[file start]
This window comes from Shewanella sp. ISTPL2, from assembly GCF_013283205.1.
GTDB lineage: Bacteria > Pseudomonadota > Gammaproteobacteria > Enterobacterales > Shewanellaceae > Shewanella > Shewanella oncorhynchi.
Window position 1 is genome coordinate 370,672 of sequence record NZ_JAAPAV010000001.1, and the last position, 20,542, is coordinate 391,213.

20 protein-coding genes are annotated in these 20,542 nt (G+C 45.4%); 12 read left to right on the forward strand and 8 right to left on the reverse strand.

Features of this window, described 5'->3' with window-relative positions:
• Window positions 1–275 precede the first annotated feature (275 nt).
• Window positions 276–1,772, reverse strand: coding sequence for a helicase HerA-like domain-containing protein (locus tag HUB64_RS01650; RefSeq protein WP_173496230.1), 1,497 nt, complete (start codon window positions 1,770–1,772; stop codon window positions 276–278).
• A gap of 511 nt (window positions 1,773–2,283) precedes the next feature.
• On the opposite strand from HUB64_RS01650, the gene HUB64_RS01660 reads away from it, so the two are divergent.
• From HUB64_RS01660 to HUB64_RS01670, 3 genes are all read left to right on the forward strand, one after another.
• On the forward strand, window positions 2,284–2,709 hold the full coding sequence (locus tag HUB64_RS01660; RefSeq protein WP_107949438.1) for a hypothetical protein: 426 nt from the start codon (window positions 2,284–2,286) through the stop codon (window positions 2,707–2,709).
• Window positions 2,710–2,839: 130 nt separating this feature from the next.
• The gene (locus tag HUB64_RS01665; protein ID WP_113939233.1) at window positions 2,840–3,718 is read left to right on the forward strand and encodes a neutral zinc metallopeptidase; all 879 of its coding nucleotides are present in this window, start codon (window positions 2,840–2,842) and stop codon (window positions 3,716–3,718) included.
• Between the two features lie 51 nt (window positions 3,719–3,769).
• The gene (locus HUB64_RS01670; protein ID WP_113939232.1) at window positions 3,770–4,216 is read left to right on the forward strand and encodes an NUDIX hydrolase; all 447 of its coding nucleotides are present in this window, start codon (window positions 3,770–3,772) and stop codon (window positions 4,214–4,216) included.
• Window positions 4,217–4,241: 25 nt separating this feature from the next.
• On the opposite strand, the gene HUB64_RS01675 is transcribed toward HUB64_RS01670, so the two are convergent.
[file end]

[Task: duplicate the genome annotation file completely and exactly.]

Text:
This window comes from Shewanella sp. ISTPL2, from assembly GCF_013283205.1.
GTDB lineage: Bacteria > Pseudomonadota > Gammaproteobacteria > Enterobacterales > Shewanellaceae > Shewanella > Shewanella oncorhynchi.
Window position 1 is genome coordinate 370,672 of sequence record NZ_JAAPAV010000001.1, and the last position, 20,542, is coordinate 391,213.

20 protein-coding genes are annotated in these 20,542 nt (G+C 45.4%); 12 read left to right on the forward strand and 8 right to left on the reverse strand.

Features of this window, described 5'->3' with window-relative positions:
• Window positions 1–275 precede the first annotated feature (275 nt).
• Window positions 276–1,772, reverse strand: coding sequence for a helicase HerA-like domain-containing protein (locus tag HUB64_RS01650; RefSeq protein WP_173496230.1), 1,497 nt, complete (start codon window positions 1,770–1,772; stop codon window positions 276–278).
• A gap of 511 nt (window positions 1,773–2,283) precedes the next feature.
• On the opposite strand from HUB64_RS01650, the gene HUB64_RS01660 reads away from it, so the two are divergent.
• From HUB64_RS01660 to HUB64_RS01670, 3 genes are all read left to right on the forward strand, one after another.
• On the forward strand, window positions 2,284–2,709 hold the full coding sequence (locus tag HUB64_RS01660; RefSeq protein WP_107949438.1) for a hypothetical protein: 426 nt from the start codon (window positions 2,284–2,286) through the stop codon (window positions 2,707–2,709).
• Window positions 2,710–2,839: 130 nt separating this feature from the next.
• The gene (locus tag HUB64_RS01665; protein ID WP_113939233.1) at window positions 2,840–3,718 is read left to right on the forward strand and encodes a neutral zinc metallopeptidase; all 879 of its coding nucleotides are present in this window, start codon (window positions 2,840–2,842) and stop codon (window positions 3,716–3,718) included.
• Between the two features lie 51 nt (window positions 3,719–3,769).
• The gene (locus HUB64_RS01670; protein ID WP_113939232.1) at window positions 3,770–4,216 is read left to right on the forward strand and encodes an NUDIX hydrolase; all 447 of its coding nucleotides are present in this window, start codon (window positions 3,770–3,772) and stop codon (window positions 4,214–4,216) included.
• Window positions 4,217–4,241: 25 nt separating this feature from the next.
• On the opposite strand, the gene HUB64_RS01675 is transcribed toward HUB64_RS01670, so the two are convergent.